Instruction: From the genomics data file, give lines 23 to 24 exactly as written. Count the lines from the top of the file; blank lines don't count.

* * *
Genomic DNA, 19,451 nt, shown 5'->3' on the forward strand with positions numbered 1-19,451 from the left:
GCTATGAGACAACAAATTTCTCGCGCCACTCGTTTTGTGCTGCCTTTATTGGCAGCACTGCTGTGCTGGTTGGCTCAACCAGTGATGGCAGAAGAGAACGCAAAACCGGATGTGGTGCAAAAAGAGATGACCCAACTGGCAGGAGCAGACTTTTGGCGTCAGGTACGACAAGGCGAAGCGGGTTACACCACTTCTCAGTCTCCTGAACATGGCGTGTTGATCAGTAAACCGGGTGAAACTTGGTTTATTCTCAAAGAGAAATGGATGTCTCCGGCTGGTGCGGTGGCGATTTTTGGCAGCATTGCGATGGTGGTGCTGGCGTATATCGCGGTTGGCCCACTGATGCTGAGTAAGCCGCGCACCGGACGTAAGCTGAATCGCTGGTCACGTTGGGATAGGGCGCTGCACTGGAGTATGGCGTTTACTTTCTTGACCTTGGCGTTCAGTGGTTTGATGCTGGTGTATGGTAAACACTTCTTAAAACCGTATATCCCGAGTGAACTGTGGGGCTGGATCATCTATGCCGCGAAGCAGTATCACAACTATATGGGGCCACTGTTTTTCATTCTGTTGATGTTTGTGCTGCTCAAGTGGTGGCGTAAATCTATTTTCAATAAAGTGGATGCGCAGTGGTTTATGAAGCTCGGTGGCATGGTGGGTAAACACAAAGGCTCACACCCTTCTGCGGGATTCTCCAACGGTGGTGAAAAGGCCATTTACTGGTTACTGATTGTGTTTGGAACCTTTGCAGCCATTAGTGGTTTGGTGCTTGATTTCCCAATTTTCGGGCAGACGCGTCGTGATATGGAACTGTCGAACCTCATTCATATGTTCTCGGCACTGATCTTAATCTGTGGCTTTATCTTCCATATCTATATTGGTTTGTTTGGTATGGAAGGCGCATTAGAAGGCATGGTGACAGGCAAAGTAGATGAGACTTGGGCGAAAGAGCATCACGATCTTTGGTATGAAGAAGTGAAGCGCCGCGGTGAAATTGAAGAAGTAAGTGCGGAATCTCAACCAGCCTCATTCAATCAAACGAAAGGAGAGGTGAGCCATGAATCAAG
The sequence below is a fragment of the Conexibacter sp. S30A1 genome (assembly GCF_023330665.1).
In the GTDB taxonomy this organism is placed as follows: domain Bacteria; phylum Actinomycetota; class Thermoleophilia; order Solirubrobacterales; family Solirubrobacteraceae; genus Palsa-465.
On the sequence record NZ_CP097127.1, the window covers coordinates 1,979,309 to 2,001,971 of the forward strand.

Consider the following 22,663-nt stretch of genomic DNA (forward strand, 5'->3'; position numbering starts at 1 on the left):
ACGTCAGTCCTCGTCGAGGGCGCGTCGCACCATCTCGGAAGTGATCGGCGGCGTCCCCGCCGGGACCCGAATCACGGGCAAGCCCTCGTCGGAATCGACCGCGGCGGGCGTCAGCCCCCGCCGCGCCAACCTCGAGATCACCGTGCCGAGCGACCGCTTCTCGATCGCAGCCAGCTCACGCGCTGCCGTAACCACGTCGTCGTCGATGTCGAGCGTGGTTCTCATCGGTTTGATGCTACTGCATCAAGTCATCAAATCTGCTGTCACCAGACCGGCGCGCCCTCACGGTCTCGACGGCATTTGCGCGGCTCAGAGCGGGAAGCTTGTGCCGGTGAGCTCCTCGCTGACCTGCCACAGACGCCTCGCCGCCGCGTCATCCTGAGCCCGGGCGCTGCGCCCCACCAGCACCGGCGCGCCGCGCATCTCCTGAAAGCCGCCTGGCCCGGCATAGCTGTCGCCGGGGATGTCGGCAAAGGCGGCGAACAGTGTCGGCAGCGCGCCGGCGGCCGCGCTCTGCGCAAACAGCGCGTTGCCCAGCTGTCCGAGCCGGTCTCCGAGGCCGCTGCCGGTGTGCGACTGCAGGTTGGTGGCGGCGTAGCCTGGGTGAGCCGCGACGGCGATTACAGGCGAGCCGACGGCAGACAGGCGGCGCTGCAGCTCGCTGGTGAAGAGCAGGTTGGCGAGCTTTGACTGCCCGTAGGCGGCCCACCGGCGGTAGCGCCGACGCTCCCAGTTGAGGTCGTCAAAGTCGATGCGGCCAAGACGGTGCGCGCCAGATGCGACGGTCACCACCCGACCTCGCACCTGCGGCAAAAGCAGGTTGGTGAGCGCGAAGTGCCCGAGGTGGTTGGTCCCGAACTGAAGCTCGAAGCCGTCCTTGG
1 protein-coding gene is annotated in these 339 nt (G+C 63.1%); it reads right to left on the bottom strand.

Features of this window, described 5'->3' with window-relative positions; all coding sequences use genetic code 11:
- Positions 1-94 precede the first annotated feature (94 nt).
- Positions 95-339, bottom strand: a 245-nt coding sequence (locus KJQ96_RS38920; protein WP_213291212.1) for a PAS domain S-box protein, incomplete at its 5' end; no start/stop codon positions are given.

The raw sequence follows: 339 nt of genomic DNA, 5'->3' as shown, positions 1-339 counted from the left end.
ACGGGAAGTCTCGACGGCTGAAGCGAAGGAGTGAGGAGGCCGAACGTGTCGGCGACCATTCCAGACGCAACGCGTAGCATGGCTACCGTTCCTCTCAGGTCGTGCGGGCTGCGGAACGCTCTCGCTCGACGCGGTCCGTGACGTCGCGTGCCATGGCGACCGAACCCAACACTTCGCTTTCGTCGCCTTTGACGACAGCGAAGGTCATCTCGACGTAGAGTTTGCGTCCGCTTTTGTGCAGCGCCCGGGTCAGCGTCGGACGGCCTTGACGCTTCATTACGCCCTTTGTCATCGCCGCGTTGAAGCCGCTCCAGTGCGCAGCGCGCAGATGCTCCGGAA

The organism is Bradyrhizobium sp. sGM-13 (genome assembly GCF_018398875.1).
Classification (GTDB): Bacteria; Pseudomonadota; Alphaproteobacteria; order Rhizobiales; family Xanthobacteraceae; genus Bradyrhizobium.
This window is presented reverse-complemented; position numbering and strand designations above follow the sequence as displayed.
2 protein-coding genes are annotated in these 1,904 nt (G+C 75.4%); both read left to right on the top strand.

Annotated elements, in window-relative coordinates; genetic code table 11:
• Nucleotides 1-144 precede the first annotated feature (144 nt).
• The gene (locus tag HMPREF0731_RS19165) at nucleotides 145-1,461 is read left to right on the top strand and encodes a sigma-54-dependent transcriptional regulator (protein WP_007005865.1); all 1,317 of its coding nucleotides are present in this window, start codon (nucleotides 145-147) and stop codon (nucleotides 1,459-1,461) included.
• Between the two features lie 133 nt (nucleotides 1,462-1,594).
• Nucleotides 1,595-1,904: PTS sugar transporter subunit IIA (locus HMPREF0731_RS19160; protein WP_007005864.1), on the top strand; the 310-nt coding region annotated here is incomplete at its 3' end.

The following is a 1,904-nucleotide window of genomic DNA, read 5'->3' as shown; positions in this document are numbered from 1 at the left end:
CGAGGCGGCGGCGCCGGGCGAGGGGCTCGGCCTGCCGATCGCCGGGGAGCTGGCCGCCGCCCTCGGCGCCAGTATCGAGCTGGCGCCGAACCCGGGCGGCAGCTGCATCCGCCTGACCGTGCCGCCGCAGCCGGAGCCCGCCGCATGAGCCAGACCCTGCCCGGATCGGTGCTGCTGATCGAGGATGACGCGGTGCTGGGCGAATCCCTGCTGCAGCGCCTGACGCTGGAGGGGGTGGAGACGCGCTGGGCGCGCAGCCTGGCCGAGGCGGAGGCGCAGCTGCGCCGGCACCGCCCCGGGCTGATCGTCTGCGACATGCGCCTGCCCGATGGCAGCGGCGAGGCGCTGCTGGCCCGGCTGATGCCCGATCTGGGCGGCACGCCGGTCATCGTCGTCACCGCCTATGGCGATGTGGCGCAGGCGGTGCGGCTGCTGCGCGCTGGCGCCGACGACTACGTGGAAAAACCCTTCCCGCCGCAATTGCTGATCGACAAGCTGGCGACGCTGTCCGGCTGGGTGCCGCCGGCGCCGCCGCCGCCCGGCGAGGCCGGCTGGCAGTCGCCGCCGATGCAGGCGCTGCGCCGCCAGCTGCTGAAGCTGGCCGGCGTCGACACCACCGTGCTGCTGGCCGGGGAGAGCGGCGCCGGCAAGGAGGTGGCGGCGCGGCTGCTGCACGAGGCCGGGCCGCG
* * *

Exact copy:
The following is a 1,904-nucleotide window of genomic DNA, read 5'->3' as shown; positions in this document are numbered from 1 at the left end:
CGAGGCGGCGGCGCCGGGCGAGGGGCTCGGCCTGCCGATCGCCGGGGAGCTGGCCGCCGCCCTCGGCGCCAGTATCGAGCTGGCGCCGAACCCGGGCGGCAGCTGCATCCGCCTGACCGTGCCGCCGCAGCCGGAGCCCGCCGCATGAGCCAGACCCTGCCCGGATCGGTGCTGCTGATCGAGGATGACGCGGTGCTGGGCGAATCCCTGCTGCAGCGCCTGACGCTGGAGGGGGTGGAGACGCGCTGGGCGCGCAGCCTGGCCGAGGCGGAGGCGCAGCTGCGCCGGCACCGCCCCGGGCTGATCGTCTGCGACATGCGCCTGCCCGATGGCAGCGGCGAGGCGCTGCTGGCCCGGCTGATGCCCGATCTGGGCGGCACGCCGGTCATCGTCGTCACCGCCTATGGCGATGTGGCGCAGGCGGTGCGGCTGCTGCGCGCTGGCGCCGACGACTACGTGGAAAAACCCTTCCCGCCGCAATTGCTGATCGACAAGCTGGCGACGCTGTCCGGCTGGGTGCCGCCGGCGCCGCCGCCGCCCGGCGAGGCCGGCTGGCAGTCGCCGCCGATGCAGGCGCTGCGCCGCCAGCTGCTGAAGCTGGCCGGCGTCGACACCACCGTGCTGCTGGCCGGGGAGAGCGGCGCCGGCAAGGAGGTGGCGGCGCGGCTGCTGCACGAGGCCGGGCCGCG